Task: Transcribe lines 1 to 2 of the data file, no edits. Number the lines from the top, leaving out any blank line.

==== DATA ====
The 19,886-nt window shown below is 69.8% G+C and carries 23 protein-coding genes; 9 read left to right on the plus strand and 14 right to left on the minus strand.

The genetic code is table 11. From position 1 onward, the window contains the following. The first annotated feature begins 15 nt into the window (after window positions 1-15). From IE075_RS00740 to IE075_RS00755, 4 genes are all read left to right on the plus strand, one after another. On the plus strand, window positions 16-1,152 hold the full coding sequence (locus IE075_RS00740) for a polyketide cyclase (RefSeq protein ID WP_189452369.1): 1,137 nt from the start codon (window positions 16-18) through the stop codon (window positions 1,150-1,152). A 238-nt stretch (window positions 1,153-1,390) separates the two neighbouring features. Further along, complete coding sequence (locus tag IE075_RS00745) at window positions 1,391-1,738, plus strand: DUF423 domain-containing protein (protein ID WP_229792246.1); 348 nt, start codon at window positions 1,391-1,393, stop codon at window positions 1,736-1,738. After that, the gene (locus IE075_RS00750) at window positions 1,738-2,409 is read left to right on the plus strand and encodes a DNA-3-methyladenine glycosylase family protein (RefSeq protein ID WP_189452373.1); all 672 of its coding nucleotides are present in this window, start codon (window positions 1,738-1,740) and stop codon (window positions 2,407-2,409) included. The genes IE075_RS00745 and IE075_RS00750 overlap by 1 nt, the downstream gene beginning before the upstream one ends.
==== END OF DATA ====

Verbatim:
The 19,886-nt window shown below is 69.8% G+C and carries 23 protein-coding genes; 9 read left to right on the plus strand and 14 right to left on the minus strand.

The genetic code is table 11. From position 1 onward, the window contains the following. The first annotated feature begins 15 nt into the window (after window positions 1-15). From IE075_RS00740 to IE075_RS00755, 4 genes are all read left to right on the plus strand, one after another. On the plus strand, window positions 16-1,152 hold the full coding sequence (locus IE075_RS00740) for a polyketide cyclase (RefSeq protein ID WP_189452369.1): 1,137 nt from the start codon (window positions 16-18) through the stop codon (window positions 1,150-1,152). A 238-nt stretch (window positions 1,153-1,390) separates the two neighbouring features. Further along, complete coding sequence (locus tag IE075_RS00745) at window positions 1,391-1,738, plus strand: DUF423 domain-containing protein (protein ID WP_229792246.1); 348 nt, start codon at window positions 1,391-1,393, stop codon at window positions 1,736-1,738. After that, the gene (locus IE075_RS00750) at window positions 1,738-2,409 is read left to right on the plus strand and encodes a DNA-3-methyladenine glycosylase family protein (RefSeq protein ID WP_189452373.1); all 672 of its coding nucleotides are present in this window, start codon (window positions 1,738-1,740) and stop codon (window positions 2,407-2,409) included. The genes IE075_RS00745 and IE075_RS00750 overlap by 1 nt, the downstream gene beginning before the upstream one ends.